Chronic kidney disease is now recognized as a major medical problem worldwide. The Global Burden of Disease (GBD) study 2015 ranked chronic kidney disease 17th among the causes of deaths globally (age-standardized annual death rate of 19.2 deaths per 100 000 population). In many countries, chronic kidney disease is now among the top ï¬ve causes of death. In India, GBD 2015 ranks chronic kidney disease as the eighth leading cause of death.
In the Lancet Global Health, Dare and colleagues present data on the number of deaths due to renal failure in India. These ï¬gures come from the Million Deaths Study (MDS), which ascribed cause to all deaths in a nationally representative sample of 1.1 million households using an enhanced verbal autopsy tool between 2001 and 2013. Deaths due to renal failure constituted 2.9% of all deaths in 2010â€“13 among 15â€“69-year-olds, an increase of 50% from 2001â€“03. Diabetes was the largest contributor to renal failure deaths. Substantial regional diï¬€erences were noted in renal failure death rates. The reported proportion of renal failure deaths is close to the GBD 2015 estimate of 3.04%, up from 1.94% in 2000.
These data provide strong evidence of the rising contribution of kidney failure to premature deaths in India, which has one sixth of the worldâ€™s population, accounts for about 19% of all global deaths, but has dismal cause of death reporting systems. The GBD 2013 report speciï¬cally highlighted this situation by observing that â€œImportant gaps exist in empirical data for cause of death estimates for some countries; for example, no national data for India is available for the past decade.â€ Because of the large population and ongoing demographic transitions, data from India are important to understand health-care dynamics for the world at large. Absence of such information creates a void in global estimates.
The strengths of the MDS are the ability to provide population-based, disease-speciï¬c death data from a nationally representative sample, the large number of deaths proï¬led, and the use of a validated tool administered by trained personnel.
The reported regional diï¬€erences in renal failure deaths are intriguing, because regional differences have not been established for the prevalence of known kidney disease risk factors, including diabetes. Kidney disease hot spots have been reported in some parts of India, especially in Andhra Pradesh, central Odisha, Puducherry and Maharashtra, but these have not yet been substantiated by systematic studies. The distinction between acute and chronic kidney diseases is relevant for India because the two conditions require diï¬€erent public health responses. This distinction was not possible in the current study.
Similar to most emerging economies, a majority of deaths in India occur at home, and about half are not assigned a certiï¬ed cause. Although verbal autopsy is valuable in such an environment, it can be problematic for conditions with non-speciï¬c symptoms, and for the elderly with multiple morbidities, both of which apply to kidney failure. Verbal autopsy is also not suited to teasing out the role that kidney disease plays in initiating, accelerating, and multiplying pathophysiologic processes that culminate in mortality. For example, sudden cardiac death, which is common in patients with kidney disease, can get classiï¬ed as non-renal death. Finally, verbal autopsy is constrained by the primary ï¬ltering question used for a disease condition. Reduction in urine output for 24 h might not be sensitive enough, leading to an underestimate of kidney failure deaths.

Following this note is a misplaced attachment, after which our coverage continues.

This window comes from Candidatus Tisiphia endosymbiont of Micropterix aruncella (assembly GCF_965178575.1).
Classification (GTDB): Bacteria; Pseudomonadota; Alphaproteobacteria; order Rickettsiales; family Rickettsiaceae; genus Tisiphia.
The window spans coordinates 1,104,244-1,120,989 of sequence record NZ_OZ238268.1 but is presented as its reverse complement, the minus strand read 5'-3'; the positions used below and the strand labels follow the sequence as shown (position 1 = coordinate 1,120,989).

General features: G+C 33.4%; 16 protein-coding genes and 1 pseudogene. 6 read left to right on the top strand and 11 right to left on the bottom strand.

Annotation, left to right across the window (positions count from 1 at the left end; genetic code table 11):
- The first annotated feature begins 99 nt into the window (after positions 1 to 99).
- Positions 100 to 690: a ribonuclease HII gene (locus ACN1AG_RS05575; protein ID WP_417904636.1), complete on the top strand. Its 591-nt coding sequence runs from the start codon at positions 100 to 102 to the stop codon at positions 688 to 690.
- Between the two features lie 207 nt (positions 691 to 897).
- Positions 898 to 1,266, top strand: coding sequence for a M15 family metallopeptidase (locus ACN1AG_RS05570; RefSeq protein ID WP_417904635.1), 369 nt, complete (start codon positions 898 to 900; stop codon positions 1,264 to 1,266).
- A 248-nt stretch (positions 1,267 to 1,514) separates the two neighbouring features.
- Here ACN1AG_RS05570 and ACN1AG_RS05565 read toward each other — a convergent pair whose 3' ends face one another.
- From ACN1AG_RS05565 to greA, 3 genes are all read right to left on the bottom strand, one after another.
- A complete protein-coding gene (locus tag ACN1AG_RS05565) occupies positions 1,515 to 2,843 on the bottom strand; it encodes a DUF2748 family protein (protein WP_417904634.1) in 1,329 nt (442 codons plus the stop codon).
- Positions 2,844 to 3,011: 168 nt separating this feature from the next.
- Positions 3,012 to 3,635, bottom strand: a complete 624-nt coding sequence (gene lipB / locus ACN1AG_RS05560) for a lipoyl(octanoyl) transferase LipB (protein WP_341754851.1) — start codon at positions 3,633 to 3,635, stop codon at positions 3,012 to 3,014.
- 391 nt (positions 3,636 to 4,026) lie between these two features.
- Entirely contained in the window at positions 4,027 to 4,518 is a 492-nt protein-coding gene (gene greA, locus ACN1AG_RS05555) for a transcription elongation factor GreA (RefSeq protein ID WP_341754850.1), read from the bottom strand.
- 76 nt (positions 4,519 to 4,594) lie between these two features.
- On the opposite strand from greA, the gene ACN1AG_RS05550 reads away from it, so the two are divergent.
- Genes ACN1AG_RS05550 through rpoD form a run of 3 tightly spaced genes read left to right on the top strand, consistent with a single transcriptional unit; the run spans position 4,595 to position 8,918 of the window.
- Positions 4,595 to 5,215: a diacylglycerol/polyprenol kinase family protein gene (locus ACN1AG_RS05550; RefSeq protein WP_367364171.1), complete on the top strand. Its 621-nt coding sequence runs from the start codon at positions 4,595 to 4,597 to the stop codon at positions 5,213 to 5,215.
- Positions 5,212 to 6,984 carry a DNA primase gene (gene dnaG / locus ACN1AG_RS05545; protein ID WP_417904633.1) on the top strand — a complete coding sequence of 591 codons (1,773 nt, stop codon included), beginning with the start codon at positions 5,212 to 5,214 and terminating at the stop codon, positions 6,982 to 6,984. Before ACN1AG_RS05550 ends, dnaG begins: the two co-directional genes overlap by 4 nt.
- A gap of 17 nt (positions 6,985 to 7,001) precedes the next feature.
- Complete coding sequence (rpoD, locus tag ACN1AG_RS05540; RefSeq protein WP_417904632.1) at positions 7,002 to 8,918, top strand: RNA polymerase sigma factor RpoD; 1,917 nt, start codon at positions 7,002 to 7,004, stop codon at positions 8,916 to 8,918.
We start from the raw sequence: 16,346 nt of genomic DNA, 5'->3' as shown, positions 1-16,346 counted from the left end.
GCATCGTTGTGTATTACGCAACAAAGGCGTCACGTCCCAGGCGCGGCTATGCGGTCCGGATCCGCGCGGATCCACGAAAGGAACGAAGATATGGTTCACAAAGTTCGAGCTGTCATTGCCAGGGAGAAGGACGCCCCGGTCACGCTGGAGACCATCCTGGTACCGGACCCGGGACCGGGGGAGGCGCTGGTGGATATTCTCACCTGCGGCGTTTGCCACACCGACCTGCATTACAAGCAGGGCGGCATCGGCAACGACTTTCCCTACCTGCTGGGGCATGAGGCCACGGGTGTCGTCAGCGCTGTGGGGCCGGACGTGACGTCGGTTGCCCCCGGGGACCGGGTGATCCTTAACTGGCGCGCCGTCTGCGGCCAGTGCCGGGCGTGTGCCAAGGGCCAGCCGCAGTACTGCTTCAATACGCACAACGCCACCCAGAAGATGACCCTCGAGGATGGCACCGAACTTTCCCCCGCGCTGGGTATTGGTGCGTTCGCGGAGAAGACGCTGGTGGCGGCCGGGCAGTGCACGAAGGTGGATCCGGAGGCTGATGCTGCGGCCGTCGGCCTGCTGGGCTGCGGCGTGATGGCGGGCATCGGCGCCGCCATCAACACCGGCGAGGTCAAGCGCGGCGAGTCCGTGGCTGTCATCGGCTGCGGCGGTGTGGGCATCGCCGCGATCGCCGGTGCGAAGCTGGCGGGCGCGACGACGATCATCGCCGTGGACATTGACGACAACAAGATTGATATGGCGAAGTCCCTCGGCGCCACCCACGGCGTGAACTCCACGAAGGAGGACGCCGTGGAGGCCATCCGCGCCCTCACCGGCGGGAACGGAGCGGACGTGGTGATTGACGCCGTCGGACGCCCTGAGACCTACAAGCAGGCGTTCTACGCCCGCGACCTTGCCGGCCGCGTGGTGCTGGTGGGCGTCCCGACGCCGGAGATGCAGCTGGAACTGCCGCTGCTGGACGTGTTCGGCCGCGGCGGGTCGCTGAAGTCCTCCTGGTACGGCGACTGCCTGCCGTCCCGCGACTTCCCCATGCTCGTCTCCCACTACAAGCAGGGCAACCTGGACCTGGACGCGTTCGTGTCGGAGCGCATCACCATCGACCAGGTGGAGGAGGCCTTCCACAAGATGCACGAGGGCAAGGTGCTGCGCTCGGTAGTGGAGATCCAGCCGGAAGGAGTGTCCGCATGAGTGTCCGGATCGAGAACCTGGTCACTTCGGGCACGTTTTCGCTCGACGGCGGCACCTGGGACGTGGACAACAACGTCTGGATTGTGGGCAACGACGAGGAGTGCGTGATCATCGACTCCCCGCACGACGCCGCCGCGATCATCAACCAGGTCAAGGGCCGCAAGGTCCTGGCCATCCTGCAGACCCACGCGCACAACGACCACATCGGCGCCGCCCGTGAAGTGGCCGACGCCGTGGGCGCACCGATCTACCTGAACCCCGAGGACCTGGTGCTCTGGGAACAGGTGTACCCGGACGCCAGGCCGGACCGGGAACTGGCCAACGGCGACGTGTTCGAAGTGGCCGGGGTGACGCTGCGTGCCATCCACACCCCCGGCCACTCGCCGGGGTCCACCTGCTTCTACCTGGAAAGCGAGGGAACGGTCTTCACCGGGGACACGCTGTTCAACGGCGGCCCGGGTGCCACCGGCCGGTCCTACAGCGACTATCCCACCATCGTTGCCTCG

The analysis of dialysis facilities and transplant numbers in this study are impacted by the poor quality of source data. One hopes that the Indian government will mandate establishment of dialysis and transplant registries alongside the existing National Dialysis Service to allow a more accurate estimate of kidney disease burden.
Despite its growing importance, kidney disease lacks visibility. Knowledge of renal failure deaths and their correlates are crucial for development of appropriate public health responses.
A vast proportion of kidney failure patients in the developing world, including India, die without receiving renal replacement therapy. The increasing demand for renal replacement therapy is visible throughout the country. Health-economic analysis of the consequences of untreated chronic kidney disease is needed. The answer for the population at large should be prevention, rather than resource intensive tertiary care. For this, the study by Dare and colleagues has both good and bad news. That diabetes is the main cause of kidney failure is in a way a relief, because how to prevent and slow the progression of diabetes and its complications is already known. The high rates of renal failure deaths in those with diabetes born in the 1970s, when they have barely entered their forties, suggests missed opportunities for prevention that can be ï¬xed through implementation of guideline-based care. The bad news is that a sizeable proportion of kidney failure is not due to diabetes, which needs more work for identiï¬cation and prevention, indicating an unï¬nished research agenda.”